L2 - Firm Objectives, Organization, and Behavior
Firm Objectives, Organization, and Behavior
Does entrepreneurship cause urban economic growth and if so how large is the impact? Empirical analysis of such question is hampered by endogeneity. This paper uses two different sets of variables – the homestead exemption levels in state bankruptcy laws from 1975 and the share of MSA overlaying aquifers - to instrument for entrepreneurship and examine urban growth between 1993 and 2002. Despite using different sets of instrumental variables, the ranges of 2SLS estimates are similar, further supporting the significant impact of entrepreneurship on urban growth.
This paper examines the impact of government guaranteed small business loans on urban economic growth, and compares the growth impacts of government versus market financed entrepreneurship. OLS estimates indicate a significant and positive relation between the Small Business Administration’s guaranteed loans and metropolitan growth between 1993 and 2002. However, first-difference and instrumental variable regressions show no growth impact from government guaranteed loans. In contrast, market entrepreneurship significantly and positively contributes to local economic growth.
Innovation is key to technology adoption and creation, and to explaining the vast differences in productivity across and within countries. Despite the central role of the entrepreneur in the innovation process, data limitations have restricted standard analysis of the determinants of innovation to consideration of the role of firm characteristics. We develop a model of innovation which incorporates the role of both owner and firm characteristics, and use this to determine how product, process, marketing and organizational innovations should vary with firm size and competition.
Differences in wages, employment, and capital between worker-owned and capitalist enterprises are computed from a matched employer-worker panel data set from Italy, the market economy with the greatest incidence of worker-owned and worker-managed firms. These differences are related to orthodox models of the capitalist firm and worker co-op. The estimates of the wage, employment, and capital equations largely corroborate the implications of the behavioral models of the two types of enterprise.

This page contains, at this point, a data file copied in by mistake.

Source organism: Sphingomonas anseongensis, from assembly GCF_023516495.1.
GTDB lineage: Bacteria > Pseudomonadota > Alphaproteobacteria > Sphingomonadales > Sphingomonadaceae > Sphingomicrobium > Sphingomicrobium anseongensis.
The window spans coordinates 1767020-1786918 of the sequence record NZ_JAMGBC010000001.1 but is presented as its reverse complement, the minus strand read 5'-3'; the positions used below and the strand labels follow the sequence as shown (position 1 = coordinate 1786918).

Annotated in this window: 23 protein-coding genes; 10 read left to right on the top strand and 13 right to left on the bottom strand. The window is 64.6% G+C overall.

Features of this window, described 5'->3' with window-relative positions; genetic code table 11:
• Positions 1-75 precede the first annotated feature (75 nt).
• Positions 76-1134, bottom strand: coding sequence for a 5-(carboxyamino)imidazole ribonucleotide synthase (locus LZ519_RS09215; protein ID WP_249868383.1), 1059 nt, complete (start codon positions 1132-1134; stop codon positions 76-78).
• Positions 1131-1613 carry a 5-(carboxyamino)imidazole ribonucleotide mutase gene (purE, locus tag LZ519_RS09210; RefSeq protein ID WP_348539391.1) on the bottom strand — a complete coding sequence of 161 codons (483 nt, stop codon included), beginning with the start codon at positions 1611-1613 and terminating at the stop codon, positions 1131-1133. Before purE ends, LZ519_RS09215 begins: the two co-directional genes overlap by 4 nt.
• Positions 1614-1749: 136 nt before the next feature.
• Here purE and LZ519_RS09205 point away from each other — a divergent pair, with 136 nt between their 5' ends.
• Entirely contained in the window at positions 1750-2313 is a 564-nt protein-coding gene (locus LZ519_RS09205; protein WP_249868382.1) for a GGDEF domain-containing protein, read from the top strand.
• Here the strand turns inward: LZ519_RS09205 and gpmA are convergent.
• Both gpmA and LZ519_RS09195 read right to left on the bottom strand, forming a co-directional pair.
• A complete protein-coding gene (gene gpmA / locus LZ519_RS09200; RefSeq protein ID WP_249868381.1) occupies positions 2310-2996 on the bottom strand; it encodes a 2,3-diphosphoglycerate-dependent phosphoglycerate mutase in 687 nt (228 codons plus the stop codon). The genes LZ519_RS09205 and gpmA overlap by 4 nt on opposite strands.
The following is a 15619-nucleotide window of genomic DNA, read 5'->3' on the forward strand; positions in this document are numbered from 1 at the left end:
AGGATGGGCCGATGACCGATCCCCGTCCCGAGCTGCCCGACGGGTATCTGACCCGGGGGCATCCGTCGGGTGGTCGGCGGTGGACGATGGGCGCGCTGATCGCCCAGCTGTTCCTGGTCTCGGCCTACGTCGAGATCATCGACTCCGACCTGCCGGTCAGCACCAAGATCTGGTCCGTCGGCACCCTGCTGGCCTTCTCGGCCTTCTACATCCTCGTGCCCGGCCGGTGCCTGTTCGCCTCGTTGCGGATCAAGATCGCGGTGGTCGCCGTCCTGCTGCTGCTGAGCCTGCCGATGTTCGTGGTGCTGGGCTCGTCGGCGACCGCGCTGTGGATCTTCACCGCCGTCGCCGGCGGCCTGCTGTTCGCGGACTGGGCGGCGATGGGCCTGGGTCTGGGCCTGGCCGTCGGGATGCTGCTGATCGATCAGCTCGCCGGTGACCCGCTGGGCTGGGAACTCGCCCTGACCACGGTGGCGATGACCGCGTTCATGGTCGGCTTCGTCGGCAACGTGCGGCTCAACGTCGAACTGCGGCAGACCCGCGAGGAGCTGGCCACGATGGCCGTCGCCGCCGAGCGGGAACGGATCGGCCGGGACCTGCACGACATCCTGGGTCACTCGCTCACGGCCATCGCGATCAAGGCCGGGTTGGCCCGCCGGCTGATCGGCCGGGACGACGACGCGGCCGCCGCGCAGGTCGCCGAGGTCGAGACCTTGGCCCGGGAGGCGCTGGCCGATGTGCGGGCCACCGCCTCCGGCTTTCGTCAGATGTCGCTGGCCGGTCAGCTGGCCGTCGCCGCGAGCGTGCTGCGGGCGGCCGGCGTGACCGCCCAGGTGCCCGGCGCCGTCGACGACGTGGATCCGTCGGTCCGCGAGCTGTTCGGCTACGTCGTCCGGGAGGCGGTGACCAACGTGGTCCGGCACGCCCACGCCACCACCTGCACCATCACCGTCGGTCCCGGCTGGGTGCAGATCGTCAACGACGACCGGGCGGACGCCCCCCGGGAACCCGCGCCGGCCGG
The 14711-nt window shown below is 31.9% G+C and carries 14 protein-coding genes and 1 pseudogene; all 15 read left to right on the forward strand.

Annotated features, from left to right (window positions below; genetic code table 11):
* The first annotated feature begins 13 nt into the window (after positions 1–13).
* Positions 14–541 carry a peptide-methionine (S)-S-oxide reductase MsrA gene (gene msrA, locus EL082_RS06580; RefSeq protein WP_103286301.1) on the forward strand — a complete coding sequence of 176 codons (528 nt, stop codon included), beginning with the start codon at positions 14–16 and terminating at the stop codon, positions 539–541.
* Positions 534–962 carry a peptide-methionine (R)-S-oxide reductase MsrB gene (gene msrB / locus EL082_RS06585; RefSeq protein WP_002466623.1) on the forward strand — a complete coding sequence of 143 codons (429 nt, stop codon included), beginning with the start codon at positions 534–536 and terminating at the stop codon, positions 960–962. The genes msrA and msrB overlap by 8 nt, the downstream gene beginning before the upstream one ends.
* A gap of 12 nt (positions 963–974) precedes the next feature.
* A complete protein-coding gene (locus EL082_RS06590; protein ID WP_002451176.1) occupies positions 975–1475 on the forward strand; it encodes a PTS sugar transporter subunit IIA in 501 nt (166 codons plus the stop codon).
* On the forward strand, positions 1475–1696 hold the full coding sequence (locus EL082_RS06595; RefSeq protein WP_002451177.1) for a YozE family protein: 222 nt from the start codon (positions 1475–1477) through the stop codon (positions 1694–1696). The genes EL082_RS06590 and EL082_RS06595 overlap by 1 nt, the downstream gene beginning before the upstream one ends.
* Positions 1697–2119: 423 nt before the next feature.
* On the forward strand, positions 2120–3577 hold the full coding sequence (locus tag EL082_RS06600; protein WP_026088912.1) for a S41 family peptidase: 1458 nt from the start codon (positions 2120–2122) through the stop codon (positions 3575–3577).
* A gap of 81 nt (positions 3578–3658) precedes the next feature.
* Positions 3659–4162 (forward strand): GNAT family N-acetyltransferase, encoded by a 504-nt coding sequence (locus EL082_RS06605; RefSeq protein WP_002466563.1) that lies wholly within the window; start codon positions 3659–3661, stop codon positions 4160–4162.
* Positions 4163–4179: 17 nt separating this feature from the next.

The degree of state ownership remains significant in the Chinese economy despite more than two decades of economic reform since 1979. Most of the remaining state-owned enterprises (SOEs) are money losing, and the few exceptional ones tend to be sheltered by government protection in selected industries. Yet China has been enjoying one of the most spectacular growth experiences in world history, and much of the growth is driven by non-state-owned enterprises (non-SOEs).
The institutional environment allows innovators and entrepreneurs to take calculated economic risks. In the U.S, innovation originates from education and research, while competition is made possible by a cluster of laws and financial regulatory institutions. Creative education, innovative research, legal institutions and financial regulations function together to enable a highly dynamic and innovative economy. We first give a brief introduction of the relationship between innovation, entrepreneurship and institutions.
Consider a bottleneck monopoly that sells “access” at a regulated price and may compete with independent downstream firms through a subsidiary. We systematically study the vertical integration decision and the optimal intensity of sabotage. The main results are as follows. First, unless the subsidiary is implausibly more efficient than independent firms, vertical integration never benefits consumers. Moreover, sabotage may prompt inefficient vertical integration, in which case welfare unambiguously falls.
A distinctive feature of China’s privatization is that both its design and its implementation are highly decentralized and are administered by the local governments. Based on a survey of three thousand firms in over one hundred Chinese cities, this paper studies how city governments choose among various privatization methods, how these different methods transfer control rights from the government to private owners, and how various privatization methods lead to different restructuring and performance.